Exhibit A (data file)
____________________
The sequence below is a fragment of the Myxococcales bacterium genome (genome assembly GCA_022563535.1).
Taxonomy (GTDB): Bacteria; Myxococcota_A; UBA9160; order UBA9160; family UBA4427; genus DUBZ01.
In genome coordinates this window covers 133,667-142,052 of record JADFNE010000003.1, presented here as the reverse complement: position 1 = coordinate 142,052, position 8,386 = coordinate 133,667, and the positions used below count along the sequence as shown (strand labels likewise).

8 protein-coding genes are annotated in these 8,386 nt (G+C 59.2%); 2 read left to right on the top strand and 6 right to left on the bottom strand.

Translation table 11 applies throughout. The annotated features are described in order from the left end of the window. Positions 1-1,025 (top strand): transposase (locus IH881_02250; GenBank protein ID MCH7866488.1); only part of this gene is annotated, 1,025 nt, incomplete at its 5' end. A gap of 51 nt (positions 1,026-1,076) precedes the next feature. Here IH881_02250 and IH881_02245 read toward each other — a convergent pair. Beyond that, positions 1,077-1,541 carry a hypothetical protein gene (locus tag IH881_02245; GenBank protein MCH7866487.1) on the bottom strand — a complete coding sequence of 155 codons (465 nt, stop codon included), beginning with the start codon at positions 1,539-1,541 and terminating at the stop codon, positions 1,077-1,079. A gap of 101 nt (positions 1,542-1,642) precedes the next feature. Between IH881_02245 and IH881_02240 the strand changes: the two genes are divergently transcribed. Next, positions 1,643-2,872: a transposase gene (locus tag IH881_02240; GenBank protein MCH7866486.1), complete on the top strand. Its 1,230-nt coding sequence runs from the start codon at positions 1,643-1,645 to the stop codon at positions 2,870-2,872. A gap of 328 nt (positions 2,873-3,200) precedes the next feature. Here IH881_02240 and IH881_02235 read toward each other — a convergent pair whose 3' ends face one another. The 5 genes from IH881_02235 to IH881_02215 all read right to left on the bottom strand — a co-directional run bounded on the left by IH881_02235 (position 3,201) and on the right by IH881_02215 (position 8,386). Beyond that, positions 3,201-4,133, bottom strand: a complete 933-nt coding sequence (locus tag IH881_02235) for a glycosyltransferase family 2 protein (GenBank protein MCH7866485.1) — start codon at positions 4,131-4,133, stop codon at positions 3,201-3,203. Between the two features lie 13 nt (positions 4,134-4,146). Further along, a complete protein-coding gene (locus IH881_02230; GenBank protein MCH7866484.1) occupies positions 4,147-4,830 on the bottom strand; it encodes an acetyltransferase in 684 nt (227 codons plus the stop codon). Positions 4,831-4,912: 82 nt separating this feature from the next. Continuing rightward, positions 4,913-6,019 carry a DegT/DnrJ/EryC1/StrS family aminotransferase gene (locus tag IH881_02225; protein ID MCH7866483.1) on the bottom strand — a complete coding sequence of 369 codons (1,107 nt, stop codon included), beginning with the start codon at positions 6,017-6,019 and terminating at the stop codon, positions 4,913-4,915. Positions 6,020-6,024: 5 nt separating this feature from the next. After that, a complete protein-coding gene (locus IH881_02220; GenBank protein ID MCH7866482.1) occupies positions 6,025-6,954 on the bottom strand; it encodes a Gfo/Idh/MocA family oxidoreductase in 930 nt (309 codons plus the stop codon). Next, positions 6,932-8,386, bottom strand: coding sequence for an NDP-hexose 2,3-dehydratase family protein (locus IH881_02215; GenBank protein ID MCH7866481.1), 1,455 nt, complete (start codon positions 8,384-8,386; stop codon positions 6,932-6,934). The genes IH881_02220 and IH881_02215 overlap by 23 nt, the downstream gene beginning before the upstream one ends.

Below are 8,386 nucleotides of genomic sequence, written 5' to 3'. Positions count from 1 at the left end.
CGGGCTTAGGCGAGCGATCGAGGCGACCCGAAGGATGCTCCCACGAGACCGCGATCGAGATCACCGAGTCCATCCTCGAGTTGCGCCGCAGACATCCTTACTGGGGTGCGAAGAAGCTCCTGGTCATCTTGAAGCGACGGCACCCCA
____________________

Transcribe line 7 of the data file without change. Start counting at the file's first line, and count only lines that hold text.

CGGGCTTAGGCGAGCGATCGAGGCGACCCGAAGGATGCTCCCACGAGACCGCGATCGAGATCACCGAGTCCATCCTCGAGTTGCGCCGCAGACATCCTTACTGGGGTGCGAAGAAGCTCCTGGTCATCTTGAAGCGACGGCACCCCA